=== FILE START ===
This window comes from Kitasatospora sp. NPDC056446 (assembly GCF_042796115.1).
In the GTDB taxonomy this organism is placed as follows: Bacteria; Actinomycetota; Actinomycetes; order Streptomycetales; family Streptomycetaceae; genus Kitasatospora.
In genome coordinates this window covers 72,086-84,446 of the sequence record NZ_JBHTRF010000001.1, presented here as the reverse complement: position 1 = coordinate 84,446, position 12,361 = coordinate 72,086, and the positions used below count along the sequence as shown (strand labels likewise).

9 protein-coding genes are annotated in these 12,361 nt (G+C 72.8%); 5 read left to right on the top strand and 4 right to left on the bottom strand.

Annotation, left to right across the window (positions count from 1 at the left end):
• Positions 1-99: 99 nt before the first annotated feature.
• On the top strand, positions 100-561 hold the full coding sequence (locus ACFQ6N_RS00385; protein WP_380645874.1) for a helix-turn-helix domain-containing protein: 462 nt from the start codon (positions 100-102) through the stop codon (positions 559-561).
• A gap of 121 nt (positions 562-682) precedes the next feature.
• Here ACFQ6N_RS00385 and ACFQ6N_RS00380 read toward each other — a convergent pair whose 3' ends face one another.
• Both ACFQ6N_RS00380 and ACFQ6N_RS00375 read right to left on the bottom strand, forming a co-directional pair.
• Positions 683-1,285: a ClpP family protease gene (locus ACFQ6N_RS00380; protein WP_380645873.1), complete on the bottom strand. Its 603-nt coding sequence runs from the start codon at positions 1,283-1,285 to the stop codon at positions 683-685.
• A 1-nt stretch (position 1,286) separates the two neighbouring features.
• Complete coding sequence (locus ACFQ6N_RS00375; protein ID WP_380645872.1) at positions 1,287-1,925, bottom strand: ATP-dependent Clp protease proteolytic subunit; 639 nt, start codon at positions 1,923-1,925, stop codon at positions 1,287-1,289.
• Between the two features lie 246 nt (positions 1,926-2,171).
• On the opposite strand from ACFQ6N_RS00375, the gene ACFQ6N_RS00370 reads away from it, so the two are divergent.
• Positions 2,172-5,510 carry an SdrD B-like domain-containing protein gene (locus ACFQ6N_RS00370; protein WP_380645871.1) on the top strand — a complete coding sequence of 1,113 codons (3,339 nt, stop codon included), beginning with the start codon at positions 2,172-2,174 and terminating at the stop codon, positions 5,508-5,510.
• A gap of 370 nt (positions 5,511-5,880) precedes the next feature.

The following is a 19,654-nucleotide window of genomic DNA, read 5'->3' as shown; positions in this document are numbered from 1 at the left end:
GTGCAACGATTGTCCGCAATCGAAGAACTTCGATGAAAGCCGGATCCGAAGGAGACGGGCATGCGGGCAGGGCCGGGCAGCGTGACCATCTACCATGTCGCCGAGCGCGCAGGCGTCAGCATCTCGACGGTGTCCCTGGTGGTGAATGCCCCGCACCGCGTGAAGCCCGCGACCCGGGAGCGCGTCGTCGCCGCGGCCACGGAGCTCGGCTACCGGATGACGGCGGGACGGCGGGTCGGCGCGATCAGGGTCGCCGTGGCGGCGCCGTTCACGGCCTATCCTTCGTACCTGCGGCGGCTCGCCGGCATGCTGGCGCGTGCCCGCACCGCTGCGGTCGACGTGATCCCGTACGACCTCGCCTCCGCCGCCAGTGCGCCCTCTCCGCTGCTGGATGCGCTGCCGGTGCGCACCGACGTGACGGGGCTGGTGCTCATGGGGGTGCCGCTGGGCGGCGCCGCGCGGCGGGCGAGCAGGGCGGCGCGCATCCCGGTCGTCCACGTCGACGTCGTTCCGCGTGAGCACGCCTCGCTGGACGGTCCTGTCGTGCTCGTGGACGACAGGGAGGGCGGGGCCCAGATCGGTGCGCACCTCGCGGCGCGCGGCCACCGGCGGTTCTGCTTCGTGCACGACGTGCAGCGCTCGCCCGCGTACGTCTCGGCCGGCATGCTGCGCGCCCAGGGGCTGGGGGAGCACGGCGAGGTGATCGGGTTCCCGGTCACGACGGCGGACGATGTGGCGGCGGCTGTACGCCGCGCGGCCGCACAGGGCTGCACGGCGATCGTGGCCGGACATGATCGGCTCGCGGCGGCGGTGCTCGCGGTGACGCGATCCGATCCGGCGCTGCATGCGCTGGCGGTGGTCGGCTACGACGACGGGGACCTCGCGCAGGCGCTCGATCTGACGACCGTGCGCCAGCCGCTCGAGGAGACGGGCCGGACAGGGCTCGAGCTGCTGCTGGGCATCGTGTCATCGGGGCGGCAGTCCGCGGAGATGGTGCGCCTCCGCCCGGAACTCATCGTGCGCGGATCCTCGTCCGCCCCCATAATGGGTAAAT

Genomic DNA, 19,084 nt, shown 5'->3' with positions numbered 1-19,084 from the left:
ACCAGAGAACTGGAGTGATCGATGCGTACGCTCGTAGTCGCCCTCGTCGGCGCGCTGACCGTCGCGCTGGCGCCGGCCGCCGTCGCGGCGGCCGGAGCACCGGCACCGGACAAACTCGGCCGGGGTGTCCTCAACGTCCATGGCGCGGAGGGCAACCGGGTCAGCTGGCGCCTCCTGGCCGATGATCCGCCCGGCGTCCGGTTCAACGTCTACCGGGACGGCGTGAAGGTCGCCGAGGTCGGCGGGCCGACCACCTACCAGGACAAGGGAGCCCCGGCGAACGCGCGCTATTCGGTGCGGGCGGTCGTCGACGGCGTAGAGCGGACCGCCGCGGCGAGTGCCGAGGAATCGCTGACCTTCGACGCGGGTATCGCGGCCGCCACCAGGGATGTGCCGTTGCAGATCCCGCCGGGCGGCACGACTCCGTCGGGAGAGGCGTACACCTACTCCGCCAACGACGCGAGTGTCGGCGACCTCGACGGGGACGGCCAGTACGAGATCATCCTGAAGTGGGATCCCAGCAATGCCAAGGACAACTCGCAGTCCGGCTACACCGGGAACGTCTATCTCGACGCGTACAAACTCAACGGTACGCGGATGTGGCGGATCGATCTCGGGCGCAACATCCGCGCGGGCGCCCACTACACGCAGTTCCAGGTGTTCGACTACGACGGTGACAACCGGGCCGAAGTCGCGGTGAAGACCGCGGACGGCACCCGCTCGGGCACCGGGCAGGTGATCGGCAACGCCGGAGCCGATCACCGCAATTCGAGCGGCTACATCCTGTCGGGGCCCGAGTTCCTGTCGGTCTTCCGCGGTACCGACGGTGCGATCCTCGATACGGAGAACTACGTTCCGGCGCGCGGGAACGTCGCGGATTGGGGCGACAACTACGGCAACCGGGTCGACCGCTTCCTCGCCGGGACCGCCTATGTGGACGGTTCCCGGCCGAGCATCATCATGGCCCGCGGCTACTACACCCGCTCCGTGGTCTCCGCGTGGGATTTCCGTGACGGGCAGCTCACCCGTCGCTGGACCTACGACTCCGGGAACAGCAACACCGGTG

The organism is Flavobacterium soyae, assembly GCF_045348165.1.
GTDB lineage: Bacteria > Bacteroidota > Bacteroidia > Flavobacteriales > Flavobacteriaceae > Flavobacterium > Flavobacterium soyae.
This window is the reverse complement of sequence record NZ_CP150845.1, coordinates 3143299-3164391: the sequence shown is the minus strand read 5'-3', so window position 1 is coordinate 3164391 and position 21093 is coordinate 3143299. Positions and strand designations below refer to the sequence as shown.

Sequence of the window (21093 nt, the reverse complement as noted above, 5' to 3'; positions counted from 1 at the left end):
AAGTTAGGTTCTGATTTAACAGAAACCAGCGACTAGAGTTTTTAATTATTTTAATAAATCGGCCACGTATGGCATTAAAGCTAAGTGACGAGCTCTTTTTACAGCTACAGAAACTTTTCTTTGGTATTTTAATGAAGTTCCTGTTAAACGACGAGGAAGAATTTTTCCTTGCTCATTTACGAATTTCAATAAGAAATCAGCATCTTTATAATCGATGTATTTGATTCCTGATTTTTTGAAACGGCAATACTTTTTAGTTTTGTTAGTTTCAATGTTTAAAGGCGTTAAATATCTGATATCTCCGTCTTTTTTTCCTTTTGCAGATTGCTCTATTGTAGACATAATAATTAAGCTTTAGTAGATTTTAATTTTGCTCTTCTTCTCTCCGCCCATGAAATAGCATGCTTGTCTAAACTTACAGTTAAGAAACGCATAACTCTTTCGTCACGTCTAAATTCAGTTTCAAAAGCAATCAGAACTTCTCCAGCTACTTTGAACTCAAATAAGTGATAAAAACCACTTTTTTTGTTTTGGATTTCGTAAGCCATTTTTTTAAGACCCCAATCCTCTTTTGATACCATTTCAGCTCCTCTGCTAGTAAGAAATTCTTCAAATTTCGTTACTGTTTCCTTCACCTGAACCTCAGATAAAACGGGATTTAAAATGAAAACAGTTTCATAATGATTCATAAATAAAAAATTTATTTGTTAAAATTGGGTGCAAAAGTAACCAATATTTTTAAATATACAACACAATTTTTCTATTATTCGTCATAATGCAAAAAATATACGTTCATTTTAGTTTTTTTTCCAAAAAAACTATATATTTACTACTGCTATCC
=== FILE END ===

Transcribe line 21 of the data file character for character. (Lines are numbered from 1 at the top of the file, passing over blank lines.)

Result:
ACCAGAGAACTGGAGTGATCGATGCGTACGCTCGTAGTCGCCCTCGTCGGCGCGCTGACCGTCGCGCTGGCGCCGGCCGCCGTCGCGGCGGCCGGAGCACCGGCACCGGACAAACTCGGCCGGGGTGTCCTCAACGTCCATGGCGCGGAGGGCAACCGGGTCAGCTGGCGCCTCCTGGCCGATGATCCGCCCGGCGTCCGGTTCAACGTCTACCGGGACGGCGTGAAGGTCGCCGAGGTCGGCGGGCCGACCACCTACCAGGACAAGGGAGCCCCGGCGAACGCGCGCTATTCGGTGCGGGCGGTCGTCGACGGCGTAGAGCGGACCGCCGCGGCGAGTGCCGAGGAATCGCTGACCTTCGACGCGGGTATCGCGGCCGCCACCAGGGATGTGCCGTTGCAGATCCCGCCGGGCGGCACGACTCCGTCGGGAGAGGCGTACACCTACTCCGCCAACGACGCGAGTGTCGGCGACCTCGACGGGGACGGCCAGTACGAGATCATCCTGAAGTGGGATCCCAGCAATGCCAAGGACAACTCGCAGTCCGGCTACACCGGGAACGTCTATCTCGACGCGTACAAACTCAACGGTACGCGGATGTGGCGGATCGATCTCGGGCGCAACATCCGCGCGGGCGCCCACTACACGCAGTTCCAGGTGTTCGACTACGACGGTGACAACCGGGCCGAAGTCGCGGTGAAGACCGCGGACGGCACCCGCTCGGGCACCGGGCAGGTGATCGGCAACGCCGGAGCCGATCACCGCAATTCGAGCGGCTACATCCTGTCGGGGCCCGAGTTCCTGTCGGTCTTCCGCGGTACCGACGGTGCGATCCTCGATACGGAGAACTACGTTCCGGCGCGCGGGAACGTCGCGGATTGGGGCGACAACTACGGCAACCGGGTCGACCGCTTCCTCGCCGGGACCGCCTATGTGGACGGTTCCCGGCCGAGCATCATCATGGCCCGCGGCTACTACACCCGCTCCGTGGTCTCCGCGTGGGATTTCCGTGACGGGCAGCTCACCCGTCGCTGGACCTACGACTCCGGGAACAGCAACACCGGTG